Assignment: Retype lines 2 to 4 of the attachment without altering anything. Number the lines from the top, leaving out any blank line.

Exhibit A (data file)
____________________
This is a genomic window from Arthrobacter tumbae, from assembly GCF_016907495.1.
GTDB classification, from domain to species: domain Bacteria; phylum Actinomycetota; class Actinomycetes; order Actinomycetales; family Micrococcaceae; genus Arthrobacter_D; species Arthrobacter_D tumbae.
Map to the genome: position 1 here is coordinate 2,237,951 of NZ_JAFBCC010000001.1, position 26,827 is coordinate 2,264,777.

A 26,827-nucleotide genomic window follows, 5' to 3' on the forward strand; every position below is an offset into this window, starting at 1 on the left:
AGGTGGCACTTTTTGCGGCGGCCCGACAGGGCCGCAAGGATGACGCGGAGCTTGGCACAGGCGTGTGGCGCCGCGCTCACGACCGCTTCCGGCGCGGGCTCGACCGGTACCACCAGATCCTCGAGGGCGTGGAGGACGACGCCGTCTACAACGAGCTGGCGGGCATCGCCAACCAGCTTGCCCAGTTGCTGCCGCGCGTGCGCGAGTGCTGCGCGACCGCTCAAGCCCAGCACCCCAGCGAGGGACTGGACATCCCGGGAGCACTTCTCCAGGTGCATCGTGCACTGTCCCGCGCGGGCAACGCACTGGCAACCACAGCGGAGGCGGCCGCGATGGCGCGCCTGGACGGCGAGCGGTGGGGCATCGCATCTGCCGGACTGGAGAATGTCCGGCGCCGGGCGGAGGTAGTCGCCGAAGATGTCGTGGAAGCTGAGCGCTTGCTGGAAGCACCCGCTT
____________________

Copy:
GTDB classification, from domain to species: domain Bacteria; phylum Actinomycetota; class Actinomycetes; order Actinomycetales; family Micrococcaceae; genus Arthrobacter_D; species Arthrobacter_D tumbae.
Map to the genome: position 1 here is coordinate 2,237,951 of NZ_JAFBCC010000001.1, position 26,827 is coordinate 2,264,777.

A 26,827-nucleotide genomic window follows, 5' to 3' on the forward strand; every position below is an offset into this window, starting at 1 on the left: